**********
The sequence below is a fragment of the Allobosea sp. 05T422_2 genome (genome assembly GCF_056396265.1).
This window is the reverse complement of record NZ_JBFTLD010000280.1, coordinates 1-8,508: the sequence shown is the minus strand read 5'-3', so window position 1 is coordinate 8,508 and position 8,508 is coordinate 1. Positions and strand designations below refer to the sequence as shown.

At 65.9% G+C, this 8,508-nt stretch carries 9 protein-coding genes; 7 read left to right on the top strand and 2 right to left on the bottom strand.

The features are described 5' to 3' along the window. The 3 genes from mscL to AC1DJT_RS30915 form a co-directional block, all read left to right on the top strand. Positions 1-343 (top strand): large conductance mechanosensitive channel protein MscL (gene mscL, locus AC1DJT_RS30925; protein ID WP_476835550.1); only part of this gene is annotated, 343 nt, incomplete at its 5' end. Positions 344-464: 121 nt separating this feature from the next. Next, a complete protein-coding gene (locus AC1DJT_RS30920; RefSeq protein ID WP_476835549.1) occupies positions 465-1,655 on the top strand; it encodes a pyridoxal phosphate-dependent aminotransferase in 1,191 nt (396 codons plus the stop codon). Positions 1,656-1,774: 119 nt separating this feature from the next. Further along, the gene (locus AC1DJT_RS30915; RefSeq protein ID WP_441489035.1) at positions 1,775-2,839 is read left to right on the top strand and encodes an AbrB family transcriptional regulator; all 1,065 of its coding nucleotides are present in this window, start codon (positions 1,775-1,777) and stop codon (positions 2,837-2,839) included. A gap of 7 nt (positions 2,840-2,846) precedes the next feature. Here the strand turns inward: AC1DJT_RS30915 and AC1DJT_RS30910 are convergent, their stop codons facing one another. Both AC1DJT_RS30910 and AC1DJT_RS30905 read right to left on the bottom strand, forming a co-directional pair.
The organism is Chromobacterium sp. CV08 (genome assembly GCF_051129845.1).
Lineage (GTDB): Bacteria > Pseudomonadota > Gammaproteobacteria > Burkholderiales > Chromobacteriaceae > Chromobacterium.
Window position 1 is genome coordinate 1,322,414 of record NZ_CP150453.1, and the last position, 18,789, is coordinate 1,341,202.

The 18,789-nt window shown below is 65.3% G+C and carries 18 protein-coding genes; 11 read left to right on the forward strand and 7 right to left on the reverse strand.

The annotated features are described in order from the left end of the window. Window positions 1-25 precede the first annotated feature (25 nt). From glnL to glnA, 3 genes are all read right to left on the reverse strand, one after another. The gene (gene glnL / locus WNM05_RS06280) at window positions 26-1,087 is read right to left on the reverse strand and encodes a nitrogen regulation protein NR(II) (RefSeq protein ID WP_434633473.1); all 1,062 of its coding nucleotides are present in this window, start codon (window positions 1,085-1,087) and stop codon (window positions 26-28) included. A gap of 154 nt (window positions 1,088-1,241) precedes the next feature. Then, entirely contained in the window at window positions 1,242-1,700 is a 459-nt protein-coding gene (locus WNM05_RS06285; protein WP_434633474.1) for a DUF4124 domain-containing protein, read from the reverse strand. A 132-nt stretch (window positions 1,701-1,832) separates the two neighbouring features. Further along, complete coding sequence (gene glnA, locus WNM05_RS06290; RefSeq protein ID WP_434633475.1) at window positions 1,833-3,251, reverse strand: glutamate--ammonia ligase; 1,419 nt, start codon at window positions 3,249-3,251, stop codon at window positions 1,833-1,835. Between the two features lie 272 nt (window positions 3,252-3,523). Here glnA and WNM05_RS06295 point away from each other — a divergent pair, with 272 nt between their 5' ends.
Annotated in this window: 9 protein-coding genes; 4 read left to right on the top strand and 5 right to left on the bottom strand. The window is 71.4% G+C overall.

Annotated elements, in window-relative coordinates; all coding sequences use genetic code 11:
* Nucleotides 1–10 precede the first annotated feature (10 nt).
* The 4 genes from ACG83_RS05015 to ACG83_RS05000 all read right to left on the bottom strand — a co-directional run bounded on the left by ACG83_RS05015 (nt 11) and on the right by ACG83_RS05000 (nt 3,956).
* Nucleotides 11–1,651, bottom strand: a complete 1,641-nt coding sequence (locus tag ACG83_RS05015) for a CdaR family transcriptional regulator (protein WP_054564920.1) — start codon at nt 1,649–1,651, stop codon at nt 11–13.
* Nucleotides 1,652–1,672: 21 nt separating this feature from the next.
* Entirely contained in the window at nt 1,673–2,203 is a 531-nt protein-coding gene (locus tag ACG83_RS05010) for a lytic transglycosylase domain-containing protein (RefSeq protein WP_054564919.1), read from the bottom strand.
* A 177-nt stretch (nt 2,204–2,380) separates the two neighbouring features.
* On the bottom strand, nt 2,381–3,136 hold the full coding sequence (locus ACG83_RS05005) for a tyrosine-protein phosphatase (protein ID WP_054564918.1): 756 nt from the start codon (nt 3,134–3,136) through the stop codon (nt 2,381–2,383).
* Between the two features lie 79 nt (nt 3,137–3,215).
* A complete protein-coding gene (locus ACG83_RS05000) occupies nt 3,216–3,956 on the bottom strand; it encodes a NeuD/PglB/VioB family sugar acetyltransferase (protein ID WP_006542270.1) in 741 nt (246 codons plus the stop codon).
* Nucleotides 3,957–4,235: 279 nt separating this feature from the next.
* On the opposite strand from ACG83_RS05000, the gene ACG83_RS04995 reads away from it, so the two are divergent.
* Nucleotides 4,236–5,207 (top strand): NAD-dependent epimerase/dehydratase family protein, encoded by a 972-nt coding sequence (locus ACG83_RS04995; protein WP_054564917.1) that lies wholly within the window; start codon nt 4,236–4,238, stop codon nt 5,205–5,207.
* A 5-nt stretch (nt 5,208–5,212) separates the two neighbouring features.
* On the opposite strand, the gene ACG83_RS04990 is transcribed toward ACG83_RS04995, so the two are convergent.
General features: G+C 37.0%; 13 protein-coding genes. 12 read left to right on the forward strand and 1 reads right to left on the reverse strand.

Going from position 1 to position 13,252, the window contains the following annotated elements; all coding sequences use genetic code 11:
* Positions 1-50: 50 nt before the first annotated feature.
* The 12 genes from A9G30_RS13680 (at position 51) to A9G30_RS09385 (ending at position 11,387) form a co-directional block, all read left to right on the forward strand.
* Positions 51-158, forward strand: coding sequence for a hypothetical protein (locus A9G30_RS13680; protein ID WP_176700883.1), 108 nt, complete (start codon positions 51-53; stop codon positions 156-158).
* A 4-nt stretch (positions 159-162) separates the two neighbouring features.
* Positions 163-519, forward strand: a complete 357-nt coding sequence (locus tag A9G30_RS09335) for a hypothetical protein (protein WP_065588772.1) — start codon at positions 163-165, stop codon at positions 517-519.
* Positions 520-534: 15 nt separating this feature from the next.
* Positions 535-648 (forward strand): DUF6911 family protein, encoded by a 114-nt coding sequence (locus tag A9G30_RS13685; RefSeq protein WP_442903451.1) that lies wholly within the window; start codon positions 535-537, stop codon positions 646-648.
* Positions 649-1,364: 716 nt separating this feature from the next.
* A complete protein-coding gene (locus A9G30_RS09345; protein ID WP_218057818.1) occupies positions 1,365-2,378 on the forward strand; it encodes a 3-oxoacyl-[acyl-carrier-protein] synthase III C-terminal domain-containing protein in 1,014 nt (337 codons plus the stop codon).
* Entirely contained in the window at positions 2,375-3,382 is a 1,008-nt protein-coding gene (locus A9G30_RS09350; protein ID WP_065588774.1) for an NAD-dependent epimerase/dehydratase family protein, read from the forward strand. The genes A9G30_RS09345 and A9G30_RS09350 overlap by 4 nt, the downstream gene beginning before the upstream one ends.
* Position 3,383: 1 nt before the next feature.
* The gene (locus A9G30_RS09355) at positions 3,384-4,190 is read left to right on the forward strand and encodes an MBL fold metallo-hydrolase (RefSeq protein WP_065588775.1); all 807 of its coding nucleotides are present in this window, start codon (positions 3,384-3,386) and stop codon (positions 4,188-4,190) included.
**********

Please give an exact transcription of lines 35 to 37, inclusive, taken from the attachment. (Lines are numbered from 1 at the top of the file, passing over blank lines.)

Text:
* Positions 649-1,364: 716 nt separating this feature from the next.
* A complete protein-coding gene (locus A9G30_RS09345; protein ID WP_218057818.1) occupies positions 1,365-2,378 on the forward strand; it encodes a 3-oxoacyl-[acyl-carrier-protein] synthase III C-terminal domain-containing protein in 1,014 nt (337 codons plus the stop codon).
* Entirely contained in the window at positions 2,375-3,382 is a 1,008-nt protein-coding gene (locus A9G30_RS09350; protein ID WP_065588774.1) for an NAD-dependent epimerase/dehydratase family protein, read from the forward strand. The genes A9G30_RS09345 and A9G30_RS09350 overlap by 4 nt, the downstream gene beginning before the upstream one ends.